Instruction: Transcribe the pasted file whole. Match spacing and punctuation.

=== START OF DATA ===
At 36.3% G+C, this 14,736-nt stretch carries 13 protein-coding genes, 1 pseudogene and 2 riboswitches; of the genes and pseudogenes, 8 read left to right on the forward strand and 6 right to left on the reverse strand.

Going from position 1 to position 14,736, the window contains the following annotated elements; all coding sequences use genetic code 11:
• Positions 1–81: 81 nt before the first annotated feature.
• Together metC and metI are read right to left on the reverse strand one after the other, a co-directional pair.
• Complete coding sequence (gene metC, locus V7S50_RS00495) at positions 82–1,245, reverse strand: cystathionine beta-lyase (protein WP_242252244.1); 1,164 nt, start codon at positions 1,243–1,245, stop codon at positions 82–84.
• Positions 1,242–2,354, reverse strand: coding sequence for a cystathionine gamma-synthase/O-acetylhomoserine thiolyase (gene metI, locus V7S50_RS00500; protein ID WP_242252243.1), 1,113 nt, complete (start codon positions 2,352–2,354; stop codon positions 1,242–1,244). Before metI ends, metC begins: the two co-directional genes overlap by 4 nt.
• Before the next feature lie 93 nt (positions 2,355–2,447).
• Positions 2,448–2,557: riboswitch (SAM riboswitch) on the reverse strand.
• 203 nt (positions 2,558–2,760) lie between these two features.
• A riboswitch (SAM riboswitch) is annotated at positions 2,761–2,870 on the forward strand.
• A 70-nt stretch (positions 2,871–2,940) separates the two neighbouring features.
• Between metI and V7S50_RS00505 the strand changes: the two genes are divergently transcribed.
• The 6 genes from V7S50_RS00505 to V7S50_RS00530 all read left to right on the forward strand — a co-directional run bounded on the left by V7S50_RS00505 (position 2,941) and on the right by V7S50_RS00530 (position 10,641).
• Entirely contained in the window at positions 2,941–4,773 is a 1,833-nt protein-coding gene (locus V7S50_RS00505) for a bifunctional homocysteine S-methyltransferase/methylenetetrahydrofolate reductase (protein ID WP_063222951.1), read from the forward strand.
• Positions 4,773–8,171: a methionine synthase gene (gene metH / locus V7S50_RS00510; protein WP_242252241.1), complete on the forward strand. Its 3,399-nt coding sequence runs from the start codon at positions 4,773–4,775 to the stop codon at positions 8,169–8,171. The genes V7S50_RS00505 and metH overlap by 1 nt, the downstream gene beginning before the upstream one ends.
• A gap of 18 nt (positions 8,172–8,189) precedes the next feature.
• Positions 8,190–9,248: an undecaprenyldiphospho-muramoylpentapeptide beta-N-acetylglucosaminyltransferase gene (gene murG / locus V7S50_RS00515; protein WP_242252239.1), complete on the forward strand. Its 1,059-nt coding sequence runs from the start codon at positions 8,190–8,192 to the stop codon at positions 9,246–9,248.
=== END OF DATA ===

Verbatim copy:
At 36.3% G+C, this 14,736-nt stretch carries 13 protein-coding genes, 1 pseudogene and 2 riboswitches; of the genes and pseudogenes, 8 read left to right on the forward strand and 6 right to left on the reverse strand.

Going from position 1 to position 14,736, the window contains the following annotated elements; all coding sequences use genetic code 11:
• Positions 1–81: 81 nt before the first annotated feature.
• Together metC and metI are read right to left on the reverse strand one after the other, a co-directional pair.
• Complete coding sequence (gene metC, locus V7S50_RS00495) at positions 82–1,245, reverse strand: cystathionine beta-lyase (protein WP_242252244.1); 1,164 nt, start codon at positions 1,243–1,245, stop codon at positions 82–84.
• Positions 1,242–2,354, reverse strand: coding sequence for a cystathionine gamma-synthase/O-acetylhomoserine thiolyase (gene metI, locus V7S50_RS00500; protein ID WP_242252243.1), 1,113 nt, complete (start codon positions 2,352–2,354; stop codon positions 1,242–1,244). Before metI ends, metC begins: the two co-directional genes overlap by 4 nt.
• Before the next feature lie 93 nt (positions 2,355–2,447).
• Positions 2,448–2,557: riboswitch (SAM riboswitch) on the reverse strand.
• 203 nt (positions 2,558–2,760) lie between these two features.
• A riboswitch (SAM riboswitch) is annotated at positions 2,761–2,870 on the forward strand.
• A 70-nt stretch (positions 2,871–2,940) separates the two neighbouring features.
• Between metI and V7S50_RS00505 the strand changes: the two genes are divergently transcribed.
• The 6 genes from V7S50_RS00505 to V7S50_RS00530 all read left to right on the forward strand — a co-directional run bounded on the left by V7S50_RS00505 (position 2,941) and on the right by V7S50_RS00530 (position 10,641).
• Entirely contained in the window at positions 2,941–4,773 is a 1,833-nt protein-coding gene (locus V7S50_RS00505) for a bifunctional homocysteine S-methyltransferase/methylenetetrahydrofolate reductase (protein ID WP_063222951.1), read from the forward strand.
• Positions 4,773–8,171: a methionine synthase gene (gene metH / locus V7S50_RS00510; protein WP_242252241.1), complete on the forward strand. Its 3,399-nt coding sequence runs from the start codon at positions 4,773–4,775 to the stop codon at positions 8,169–8,171. The genes V7S50_RS00505 and metH overlap by 1 nt, the downstream gene beginning before the upstream one ends.
• A gap of 18 nt (positions 8,172–8,189) precedes the next feature.
• Positions 8,190–9,248: an undecaprenyldiphospho-muramoylpentapeptide beta-N-acetylglucosaminyltransferase gene (gene murG / locus V7S50_RS00515; protein WP_242252239.1), complete on the forward strand. Its 1,059-nt coding sequence runs from the start codon at positions 8,190–8,192 to the stop codon at positions 9,246–9,248.